, , , , , , ,

My expectations for this book were met and surpassed. I thought it would be another boring classic from a male character I couldn’t relate to. It turned out, that even though I couldn’t relate well to him, he wasn’t so far off that I couldn’t even imagine him. He was realistic, as were most of the characters.

The book follows Pip as he grows up. First he starts visiting a wealthy old lady with an adopted daughter. After that, he works at the forge for a while. Then, he gets a mysterious patron. He doesn’t know who the person paying for him to be a gentleman is and he isn’t allowed to inquire about it. This takes up a good portion of the plot.

As the story line progresses, he finds out who his patrons is. This was a plot twist for me. I thought I knew who it was, but I was way off. After his patron is introduced everything gets complicated. From that point on its lying and hiding and running. Pip really shows how good of a person he can be when things get hard. He may not have been the best to his sister and her husband, but he is very good to the person give him his new life.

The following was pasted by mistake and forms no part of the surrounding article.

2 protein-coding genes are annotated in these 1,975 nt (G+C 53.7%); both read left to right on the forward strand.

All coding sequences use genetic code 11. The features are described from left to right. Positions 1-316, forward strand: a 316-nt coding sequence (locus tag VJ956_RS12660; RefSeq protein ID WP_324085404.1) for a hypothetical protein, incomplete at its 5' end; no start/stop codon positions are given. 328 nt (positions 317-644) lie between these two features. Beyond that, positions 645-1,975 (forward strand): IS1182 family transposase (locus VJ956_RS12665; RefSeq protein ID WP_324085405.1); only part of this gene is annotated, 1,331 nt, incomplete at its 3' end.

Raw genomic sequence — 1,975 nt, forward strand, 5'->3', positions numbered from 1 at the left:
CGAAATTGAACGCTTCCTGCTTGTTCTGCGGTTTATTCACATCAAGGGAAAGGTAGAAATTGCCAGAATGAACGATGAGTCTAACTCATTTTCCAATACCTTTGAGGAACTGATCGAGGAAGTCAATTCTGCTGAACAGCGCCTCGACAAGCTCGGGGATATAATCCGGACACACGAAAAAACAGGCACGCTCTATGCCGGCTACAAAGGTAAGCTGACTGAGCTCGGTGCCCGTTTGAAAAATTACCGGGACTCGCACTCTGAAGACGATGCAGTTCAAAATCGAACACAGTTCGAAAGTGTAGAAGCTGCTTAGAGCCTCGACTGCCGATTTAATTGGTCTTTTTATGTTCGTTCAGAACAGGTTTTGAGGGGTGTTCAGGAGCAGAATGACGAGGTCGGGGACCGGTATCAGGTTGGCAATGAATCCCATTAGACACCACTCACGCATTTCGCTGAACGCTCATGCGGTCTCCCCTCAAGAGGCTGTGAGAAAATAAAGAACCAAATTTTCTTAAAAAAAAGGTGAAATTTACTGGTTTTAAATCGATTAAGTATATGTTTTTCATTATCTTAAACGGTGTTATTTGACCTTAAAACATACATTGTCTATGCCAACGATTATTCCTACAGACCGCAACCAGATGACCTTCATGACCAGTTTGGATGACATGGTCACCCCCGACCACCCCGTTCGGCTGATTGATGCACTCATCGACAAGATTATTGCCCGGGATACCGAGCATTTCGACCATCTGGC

The climax wasn’t very clear. There were a few moments I felt could be the high point. Both were very interesting and well written. Both had me reading a little faster to find out what happened.

Overall I found this to be a very well written and interesting read. Charles Dickens did a great job, and though this was not my favorite of his books, I definitely enjoyed it. I am glad I was finally able to pick this book up and read it.

Next up: ‘The Heir’ by Kiera Cass